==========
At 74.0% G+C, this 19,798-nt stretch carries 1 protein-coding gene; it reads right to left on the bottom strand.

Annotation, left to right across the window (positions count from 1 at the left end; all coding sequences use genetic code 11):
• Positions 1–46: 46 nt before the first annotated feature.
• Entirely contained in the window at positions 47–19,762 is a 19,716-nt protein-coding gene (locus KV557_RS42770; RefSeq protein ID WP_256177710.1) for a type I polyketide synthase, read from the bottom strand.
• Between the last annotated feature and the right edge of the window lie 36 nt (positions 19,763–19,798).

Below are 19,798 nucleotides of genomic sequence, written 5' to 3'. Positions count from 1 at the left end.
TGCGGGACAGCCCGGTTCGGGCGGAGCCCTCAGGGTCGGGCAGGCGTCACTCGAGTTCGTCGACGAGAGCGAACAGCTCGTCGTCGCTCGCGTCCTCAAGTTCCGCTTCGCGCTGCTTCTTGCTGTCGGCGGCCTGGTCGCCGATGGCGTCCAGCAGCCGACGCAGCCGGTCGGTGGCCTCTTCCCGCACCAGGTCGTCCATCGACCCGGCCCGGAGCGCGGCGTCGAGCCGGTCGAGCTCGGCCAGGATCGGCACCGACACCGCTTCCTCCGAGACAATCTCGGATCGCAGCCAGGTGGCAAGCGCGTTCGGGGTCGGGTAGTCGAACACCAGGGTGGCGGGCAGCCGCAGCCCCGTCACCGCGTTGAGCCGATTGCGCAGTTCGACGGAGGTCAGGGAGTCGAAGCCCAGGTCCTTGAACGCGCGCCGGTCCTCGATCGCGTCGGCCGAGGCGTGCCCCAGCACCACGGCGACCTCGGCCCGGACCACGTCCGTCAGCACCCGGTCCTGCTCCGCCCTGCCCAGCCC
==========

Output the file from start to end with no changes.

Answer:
At 74.0% G+C, this 19,798-nt stretch carries 1 protein-coding gene; it reads right to left on the bottom strand.

Annotation, left to right across the window (positions count from 1 at the left end; all coding sequences use genetic code 11):
• Positions 1–46: 46 nt before the first annotated feature.
• Entirely contained in the window at positions 47–19,762 is a 19,716-nt protein-coding gene (locus KV557_RS42770; RefSeq protein ID WP_256177710.1) for a type I polyketide synthase, read from the bottom strand.
• Between the last annotated feature and the right edge of the window lie 36 nt (positions 19,763–19,798).

Below are 19,798 nucleotides of genomic sequence, written 5' to 3'. Positions count from 1 at the left end.
TGCGGGACAGCCCGGTTCGGGCGGAGCCCTCAGGGTCGGGCAGGCGTCACTCGAGTTCGTCGACGAGAGCGAACAGCTCGTCGTCGCTCGCGTCCTCAAGTTCCGCTTCGCGCTGCTTCTTGCTGTCGGCGGCCTGGTCGCCGATGGCGTCCAGCAGCCGACGCAGCCGGTCGGTGGCCTCTTCCCGCACCAGGTCGTCCATCGACCCGGCCCGGAGCGCGGCGTCGAGCCGGTCGAGCTCGGCCAGGATCGGCACCGACACCGCTTCCTCCGAGACAATCTCGGATCGCAGCCAGGTGGCAAGCGCGTTCGGGGTCGGGTAGTCGAACACCAGGGTGGCGGGCAGCCGCAGCCCCGTCACCGCGTTGAGCCGATTGCGCAGTTCGACGGAGGTCAGGGAGTCGAAGCCCAGGTCCTTGAACGCGCGCCGGTCCTCGATCGCGTCGGCCGAGGCGTGCCCCAGCACCACGGCGACCTCGGCCCGGACCACGTCCGTCAGCACCCGGTCCTGCTCCGCCCTGCCCAGCCC